Buy now, pay later services such as Affirm, Afterpay, Klarna and Zip are growing quickly worldwide, with a report by Worldpay Merchant Solutions predicting them to nearly double their share of the global payments market by 2023. Art Money is not the only such service targeted at art collectors—Own Art has a network of over 300 galleries and has supported £56 million in sales since 2004—but it does have considerable support from galleries, with 1,195 signing up so far.

Becker says a range of people use the service — ‘about a third of people say they’re buying for the first time, but then equally about a third are regular collectors who use the service however and whenever they buy art.’

While buy now, pay later services in other industries are often targeted at people in their 20s, he says people on Art Money are ‘older and wealthier than you’d think’. Almost two thirds are aged 30-50, and most are collecting well within their means. The default rate for the service is just 0.5%.

‘This is about psychology, not affordability,’ Becker said, arguing the value of the service is in feeling comfortable and responsible buying art when a desired work is available.

The model seems like a no-brainer for collectors — why pay for a work in full when you could invest the balance and pay later? But for galleries the decision to partner with Art Money is more complicated.

Sydney’s Gallery 9 was among the first to join Art Money when it launched, and has since sold somewhere in the range of 12-20 works using the service, according to Gallery Manager Oliver Lardner.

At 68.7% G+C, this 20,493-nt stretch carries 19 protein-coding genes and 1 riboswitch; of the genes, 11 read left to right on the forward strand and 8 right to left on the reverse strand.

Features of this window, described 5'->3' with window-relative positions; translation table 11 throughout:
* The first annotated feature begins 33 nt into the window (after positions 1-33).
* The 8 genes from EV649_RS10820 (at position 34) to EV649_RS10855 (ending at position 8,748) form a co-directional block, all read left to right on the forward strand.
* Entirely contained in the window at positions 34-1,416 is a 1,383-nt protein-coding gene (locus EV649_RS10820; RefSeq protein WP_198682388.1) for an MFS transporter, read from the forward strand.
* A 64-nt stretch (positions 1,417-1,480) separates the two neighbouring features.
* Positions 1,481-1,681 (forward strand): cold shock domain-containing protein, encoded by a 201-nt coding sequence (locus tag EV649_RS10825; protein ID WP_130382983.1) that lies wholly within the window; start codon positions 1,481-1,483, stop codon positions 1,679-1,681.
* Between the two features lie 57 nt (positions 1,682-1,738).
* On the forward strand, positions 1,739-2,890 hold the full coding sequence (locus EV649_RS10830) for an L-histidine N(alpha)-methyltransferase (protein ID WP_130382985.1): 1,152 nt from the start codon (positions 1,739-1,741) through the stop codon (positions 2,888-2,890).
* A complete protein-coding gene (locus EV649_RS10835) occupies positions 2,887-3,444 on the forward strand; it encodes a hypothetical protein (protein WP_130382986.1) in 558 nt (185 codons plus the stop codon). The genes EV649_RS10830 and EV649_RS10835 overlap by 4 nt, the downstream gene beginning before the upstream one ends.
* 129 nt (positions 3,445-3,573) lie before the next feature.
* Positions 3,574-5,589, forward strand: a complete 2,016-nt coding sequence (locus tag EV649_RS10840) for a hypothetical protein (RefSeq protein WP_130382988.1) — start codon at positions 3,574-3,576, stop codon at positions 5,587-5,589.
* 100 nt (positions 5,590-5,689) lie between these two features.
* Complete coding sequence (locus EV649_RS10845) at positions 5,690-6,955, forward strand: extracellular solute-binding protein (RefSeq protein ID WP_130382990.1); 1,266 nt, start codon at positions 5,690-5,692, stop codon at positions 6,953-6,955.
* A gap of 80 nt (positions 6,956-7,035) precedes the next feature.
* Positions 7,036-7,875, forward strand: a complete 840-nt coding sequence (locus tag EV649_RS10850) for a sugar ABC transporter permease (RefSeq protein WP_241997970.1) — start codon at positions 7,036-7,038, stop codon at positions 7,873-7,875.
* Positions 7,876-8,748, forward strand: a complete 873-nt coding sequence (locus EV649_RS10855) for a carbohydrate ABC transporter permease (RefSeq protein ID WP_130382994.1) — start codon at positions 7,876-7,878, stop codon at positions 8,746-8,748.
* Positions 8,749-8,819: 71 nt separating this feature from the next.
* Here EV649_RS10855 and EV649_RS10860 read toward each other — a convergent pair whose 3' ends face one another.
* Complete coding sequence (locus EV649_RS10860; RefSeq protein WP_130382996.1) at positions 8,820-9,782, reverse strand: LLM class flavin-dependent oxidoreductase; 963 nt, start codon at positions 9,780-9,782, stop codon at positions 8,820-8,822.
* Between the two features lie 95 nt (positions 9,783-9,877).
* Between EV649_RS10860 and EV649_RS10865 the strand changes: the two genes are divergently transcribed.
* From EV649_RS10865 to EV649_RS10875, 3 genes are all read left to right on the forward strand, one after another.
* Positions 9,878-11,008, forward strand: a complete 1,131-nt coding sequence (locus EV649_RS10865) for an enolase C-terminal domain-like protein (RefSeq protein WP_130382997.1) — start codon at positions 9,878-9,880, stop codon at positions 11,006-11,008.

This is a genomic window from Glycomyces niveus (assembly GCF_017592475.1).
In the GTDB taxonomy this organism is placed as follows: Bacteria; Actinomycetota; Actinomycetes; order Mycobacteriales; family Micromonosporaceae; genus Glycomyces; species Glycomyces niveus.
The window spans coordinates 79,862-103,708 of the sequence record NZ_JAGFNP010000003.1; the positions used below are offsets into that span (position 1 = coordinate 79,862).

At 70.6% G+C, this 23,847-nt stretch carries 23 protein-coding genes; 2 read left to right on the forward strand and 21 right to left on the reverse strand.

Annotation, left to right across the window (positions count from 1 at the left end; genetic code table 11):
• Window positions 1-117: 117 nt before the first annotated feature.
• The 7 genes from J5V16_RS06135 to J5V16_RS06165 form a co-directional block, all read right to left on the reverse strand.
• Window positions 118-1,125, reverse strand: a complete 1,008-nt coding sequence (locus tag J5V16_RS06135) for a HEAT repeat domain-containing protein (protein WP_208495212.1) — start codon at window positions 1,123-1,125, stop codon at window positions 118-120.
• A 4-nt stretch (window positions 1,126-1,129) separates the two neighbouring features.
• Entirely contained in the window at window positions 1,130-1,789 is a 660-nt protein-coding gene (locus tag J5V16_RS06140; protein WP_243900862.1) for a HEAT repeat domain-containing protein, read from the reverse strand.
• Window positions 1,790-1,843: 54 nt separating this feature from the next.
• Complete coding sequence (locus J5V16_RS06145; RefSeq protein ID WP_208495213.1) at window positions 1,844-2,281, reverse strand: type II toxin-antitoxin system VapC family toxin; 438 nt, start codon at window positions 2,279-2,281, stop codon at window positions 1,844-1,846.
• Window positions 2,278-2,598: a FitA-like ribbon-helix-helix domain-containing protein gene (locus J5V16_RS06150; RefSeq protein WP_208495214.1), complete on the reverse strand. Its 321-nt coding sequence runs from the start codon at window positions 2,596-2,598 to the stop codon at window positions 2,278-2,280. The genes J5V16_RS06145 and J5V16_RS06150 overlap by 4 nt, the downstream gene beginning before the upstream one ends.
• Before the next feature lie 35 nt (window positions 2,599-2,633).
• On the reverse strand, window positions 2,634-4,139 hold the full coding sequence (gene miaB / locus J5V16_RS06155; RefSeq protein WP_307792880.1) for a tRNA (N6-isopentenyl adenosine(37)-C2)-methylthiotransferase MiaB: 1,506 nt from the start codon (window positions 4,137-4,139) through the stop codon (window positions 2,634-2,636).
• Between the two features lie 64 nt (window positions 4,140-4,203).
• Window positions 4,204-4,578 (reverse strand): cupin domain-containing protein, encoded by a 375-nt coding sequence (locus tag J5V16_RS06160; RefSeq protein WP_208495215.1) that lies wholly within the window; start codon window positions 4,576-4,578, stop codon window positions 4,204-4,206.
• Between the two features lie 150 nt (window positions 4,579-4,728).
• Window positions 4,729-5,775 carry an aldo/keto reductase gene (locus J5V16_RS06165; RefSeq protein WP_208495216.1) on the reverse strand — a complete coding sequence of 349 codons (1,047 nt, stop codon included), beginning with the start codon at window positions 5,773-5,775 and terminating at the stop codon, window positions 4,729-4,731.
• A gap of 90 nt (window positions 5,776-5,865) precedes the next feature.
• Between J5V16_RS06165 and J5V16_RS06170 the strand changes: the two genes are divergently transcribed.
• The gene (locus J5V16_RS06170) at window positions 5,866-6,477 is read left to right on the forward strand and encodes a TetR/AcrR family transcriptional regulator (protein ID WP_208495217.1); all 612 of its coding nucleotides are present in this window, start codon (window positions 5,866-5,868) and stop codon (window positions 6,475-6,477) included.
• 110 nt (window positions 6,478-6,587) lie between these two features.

‘Art Money is great,’ Lardner said. ‘It’s been useful for certain patrons who don’t wish to wait for a lay-by and it’s great because they can take the work home right away. The only downside is that it [costs] 10% of the sale which we can’t pass on to support our artists,’ he said.

His thoughts are echoed by Anna Jackson, Director at Gow Langsford Gallery, Auckland.

‘Our experience with Art Money has been primarily at Sydney Contemporary where we have only had a few transactions but all were positive experiences,’ she said. ‘From memory their rates to galleries are higher than other providers, [which] of course nibbles into our margins.’

Becker argues 10% is a standard commission for an art sale. And while galleries would doubtless prefer to pay less, they continue to sign up.

Ultimately, ‘there is a huge potential upside for more people to engage with art and therefore culture, and have a much bigger, more viable, more sustainable creative economy,’ Becker said. —[O]

Welded Stainless Steel Creatures by Georgie Seccull Twist and Unfurl in Eternal Motion – Colossal



August 27, 2020

Christopher Jobson

Zenith & Nadir, 2020. All images by Andrew J Bourke, © Georgie Seccull, shared with permission.

Australian sculptor and installation artist Georgie Seccull creates large-scale stainless steel sculptures of animals and other creatures seemingly locked in motion. Comprised of numerous pieces cut from metal sheets, the materials lend themselves to organic forms like feathers, scales, wings, or the armaments of crustaceans. Seccull’s work scales up dramatically in her installation practice where she’s filled entire rooms and atriums with suspended pieces.

“We are born out of chaos in darkness and come into the light—my process is much the same: I begin with a thousand pieces scattered on the ground, then working almost like a jigsaw puzzle, I pick them up one by one and allow each piece to come together organically and dictate the outcome,” the artist shares in a statement.

One of Seccull’s most recent sculptures has been nominated for a Beautiful Bizarre People’s Choice art prize, and she has an upcoming solo show at the Gasworks Art Park near Melbourne. You can see more of her work on Instagram.

The Beyond

Cancer Rising

Dancing in the Dark

The Gatekeepers, detail

Through the Dark

Resistance, 2019

Return to the Source

Artist Georgie Seccull in her studio.